BWW Interviews: BLACK ODYSSEY Star Cleavant Derricks Chats about Denver, Sliders and Dreamgirls

BWW Interviews:  BLACK ODYSSEY Star Cleavant Derricks Chats about Denver, Sliders and Dreamgirls

Cleavant Derricks, thank you so much for taking time out of your busy rehearsal schedule to speak with me and BroadwayWorld today.

Have you been to Denver before?

Yes I was here about eight years ago for FULL MONTY at the Buell Theatre. I played the character of Horse on the National Tour and it was a great opportunity. The last time I was here I think it was also during the winter time; there was a lot of snow here, I remember that. I remember trekking over from the hotel and I was like "oh my god, what am I going to get out of this place?" but then I grew to really enjoy it. I was staying over at this hotel where they had a fire place and everything and it was during the holiday season and I was looking out through the window and of course the 16th St Mall, was there and I really found myself enjoying it, and I thought 'Well maybe I will get chance to come back and play here again and see more of it.', and now I have. And you know, I have a daughter who just got her masters here at the University of Southern Colorado in Pueblo. So she just graduated and my wife and I went down there while I was here for a rehearsal, So now she's looking to get her doctorate in psychology. It's amazing, I'm like, 'Wow, where does she get that from?' I'm thinking maybe from my dad.

Have you worked with the Denver Center Theater Company before?

No no no. This will be the first time and it has been a lot of fun. I really enjoy it and it's a lot of the right people.

What are your thoughts on your cast of Black Odyssey?

Oh, I love them..absolutely! I think they really cast it well, they cast it really well. It's my first time having a chance to work with Tony Todd, whom I've always been a fan of. We run into one another in California from time to time. And we're always speaking but we just never sit around and talk, because when you're going into auditions we are very focused. A lot of guys will come into an audition and they will just talk, talk, talk. But we are there to get a job, so we go in and he and I both, we will just speak to each other and then we just focus on what it is that we have to do. So this is just a really nice opportunity to get to know him after seeing him so much in California. And the rest of the cast. All of them except for Brenda Pressley. Brenda Pressley was one of the young ladies who worked with me on DREAMGIRLS thirty years ago. It was just when she had come to New York and she got into the chorus for DREAMGIRLS. Yeah, so she still looks the same, she is still the same and she's wonderful, and I am glad to see her playing the role of Athena. It's really wonderful. The show is rich, it really truly is. I love the fact that we get to play different characters and stretch ourselves a little bit. And we have fun with it as well as give information in the show. Its fun being mythical gods and then coming in and playing people that will help steer a person in the right direction that we think they should go. To protect them and to watch over them. Which is a lot of what life is. Parents looking after kids, trying to guide them in the right direction. Families going back and looking after one another. This last Christmas I had my kids to go and visit my mother in law who is the last monarch in my wife's family. And so I said listen, don't do gifts, don't do any of that stuff, just go back and spend time with her. Sit down with here. I don't want you to just go in and just say Hi Grandma and then go and try to have an adventure there in Virginia. I want you to spend time just to sit and learn and also give her back something, because birthdays and holidays, she is always giving. So I said you've got to learn to give something back,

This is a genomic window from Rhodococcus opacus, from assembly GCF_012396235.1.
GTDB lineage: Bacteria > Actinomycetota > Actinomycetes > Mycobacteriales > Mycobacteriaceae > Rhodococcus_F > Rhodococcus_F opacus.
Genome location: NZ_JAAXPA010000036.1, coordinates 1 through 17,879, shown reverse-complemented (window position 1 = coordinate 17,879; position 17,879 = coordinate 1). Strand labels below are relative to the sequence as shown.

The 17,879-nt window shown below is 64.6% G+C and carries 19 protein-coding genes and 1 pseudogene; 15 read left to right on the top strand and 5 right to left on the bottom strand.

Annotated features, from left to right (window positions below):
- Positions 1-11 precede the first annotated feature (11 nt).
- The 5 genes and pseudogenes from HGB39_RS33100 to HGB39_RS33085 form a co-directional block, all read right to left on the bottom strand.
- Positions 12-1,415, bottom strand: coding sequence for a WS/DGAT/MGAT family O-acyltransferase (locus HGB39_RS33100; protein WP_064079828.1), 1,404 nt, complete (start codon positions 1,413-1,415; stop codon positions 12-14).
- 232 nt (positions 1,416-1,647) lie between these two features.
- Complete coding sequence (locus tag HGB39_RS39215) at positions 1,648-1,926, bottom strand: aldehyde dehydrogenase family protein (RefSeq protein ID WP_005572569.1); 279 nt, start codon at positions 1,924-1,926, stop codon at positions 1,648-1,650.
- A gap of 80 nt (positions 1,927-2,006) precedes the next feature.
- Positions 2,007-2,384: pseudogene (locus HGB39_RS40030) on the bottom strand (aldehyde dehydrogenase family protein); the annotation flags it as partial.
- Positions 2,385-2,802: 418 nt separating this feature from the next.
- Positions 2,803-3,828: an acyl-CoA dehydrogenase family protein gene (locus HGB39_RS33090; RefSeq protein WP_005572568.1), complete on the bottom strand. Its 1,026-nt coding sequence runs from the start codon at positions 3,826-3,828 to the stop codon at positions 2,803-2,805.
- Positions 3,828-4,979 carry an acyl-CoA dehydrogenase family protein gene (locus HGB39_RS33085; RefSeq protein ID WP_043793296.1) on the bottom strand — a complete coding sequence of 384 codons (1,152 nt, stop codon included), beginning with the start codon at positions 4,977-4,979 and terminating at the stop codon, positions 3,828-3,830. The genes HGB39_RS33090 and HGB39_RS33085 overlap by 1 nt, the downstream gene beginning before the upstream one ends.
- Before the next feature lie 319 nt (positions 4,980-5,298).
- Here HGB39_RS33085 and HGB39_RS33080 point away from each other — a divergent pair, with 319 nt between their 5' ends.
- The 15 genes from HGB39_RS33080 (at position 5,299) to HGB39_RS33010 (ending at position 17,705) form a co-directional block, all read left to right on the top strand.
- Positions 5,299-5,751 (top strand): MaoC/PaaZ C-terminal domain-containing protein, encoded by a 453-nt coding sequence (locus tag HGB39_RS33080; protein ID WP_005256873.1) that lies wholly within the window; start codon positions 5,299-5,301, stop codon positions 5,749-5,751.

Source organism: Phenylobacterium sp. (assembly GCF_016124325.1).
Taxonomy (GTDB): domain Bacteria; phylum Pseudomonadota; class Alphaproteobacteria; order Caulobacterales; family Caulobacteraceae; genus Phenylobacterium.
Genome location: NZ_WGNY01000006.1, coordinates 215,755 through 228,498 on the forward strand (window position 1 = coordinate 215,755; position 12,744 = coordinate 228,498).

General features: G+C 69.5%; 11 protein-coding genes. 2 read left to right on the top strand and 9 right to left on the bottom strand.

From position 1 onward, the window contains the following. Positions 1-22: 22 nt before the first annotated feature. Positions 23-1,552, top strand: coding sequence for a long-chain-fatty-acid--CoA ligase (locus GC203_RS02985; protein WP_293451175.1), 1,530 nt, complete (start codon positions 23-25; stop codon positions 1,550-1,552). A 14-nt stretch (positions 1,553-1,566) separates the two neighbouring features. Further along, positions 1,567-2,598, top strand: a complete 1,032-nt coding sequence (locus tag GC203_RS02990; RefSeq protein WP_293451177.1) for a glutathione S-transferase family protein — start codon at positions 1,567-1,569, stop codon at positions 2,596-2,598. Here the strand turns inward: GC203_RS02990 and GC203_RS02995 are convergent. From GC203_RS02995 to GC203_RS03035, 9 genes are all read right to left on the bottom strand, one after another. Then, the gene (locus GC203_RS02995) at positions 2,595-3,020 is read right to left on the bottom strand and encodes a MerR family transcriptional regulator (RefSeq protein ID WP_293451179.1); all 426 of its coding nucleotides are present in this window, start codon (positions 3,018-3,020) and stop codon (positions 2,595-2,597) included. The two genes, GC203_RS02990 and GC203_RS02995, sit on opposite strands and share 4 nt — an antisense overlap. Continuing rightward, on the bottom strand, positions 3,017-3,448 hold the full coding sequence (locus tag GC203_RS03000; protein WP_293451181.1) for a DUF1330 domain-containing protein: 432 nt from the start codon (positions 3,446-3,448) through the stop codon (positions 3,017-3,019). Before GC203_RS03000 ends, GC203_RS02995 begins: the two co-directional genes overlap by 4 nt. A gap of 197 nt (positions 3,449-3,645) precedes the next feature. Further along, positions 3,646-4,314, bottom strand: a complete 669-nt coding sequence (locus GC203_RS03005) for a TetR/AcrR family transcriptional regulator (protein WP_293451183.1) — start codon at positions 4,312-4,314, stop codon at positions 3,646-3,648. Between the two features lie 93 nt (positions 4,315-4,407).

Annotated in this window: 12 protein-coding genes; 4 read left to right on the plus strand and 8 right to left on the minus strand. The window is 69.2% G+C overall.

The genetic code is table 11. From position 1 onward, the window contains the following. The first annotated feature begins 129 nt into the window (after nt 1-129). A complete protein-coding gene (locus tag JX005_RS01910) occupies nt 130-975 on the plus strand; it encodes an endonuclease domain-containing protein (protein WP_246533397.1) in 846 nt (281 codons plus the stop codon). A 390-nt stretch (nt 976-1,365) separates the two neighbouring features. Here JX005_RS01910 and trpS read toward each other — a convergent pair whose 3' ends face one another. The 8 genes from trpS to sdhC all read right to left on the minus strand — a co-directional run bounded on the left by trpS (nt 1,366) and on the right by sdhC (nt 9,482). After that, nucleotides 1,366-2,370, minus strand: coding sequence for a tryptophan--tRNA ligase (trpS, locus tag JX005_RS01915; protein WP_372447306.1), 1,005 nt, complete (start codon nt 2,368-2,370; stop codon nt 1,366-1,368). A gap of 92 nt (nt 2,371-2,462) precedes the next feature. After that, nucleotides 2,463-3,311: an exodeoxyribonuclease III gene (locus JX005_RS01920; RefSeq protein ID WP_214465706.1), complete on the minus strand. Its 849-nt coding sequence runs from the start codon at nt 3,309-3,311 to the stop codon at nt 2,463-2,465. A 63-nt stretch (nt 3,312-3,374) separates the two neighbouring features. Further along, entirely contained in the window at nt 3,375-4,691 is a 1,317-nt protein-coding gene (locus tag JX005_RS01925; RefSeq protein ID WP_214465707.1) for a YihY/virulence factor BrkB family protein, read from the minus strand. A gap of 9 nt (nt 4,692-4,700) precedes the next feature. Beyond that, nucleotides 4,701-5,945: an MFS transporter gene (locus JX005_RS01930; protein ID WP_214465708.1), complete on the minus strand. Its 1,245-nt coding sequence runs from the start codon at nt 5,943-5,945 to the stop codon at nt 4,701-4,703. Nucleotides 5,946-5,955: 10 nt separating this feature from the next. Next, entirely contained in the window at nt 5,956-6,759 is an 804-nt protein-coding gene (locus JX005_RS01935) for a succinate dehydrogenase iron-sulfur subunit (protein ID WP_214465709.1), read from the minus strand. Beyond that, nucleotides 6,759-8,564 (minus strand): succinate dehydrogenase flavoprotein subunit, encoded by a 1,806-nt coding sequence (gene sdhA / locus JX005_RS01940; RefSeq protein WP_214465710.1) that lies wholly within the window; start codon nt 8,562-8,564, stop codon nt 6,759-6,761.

You know the greatest gift is time. Especially as we get older we realize that, especially with family... the greatest gift is time. You know presents are nice but it's really time. I try to honor that and I love that.

Yeah, Yeah, Yeah....

Can you talk to me a little bit about this new insight into this classic Greek tale and your role?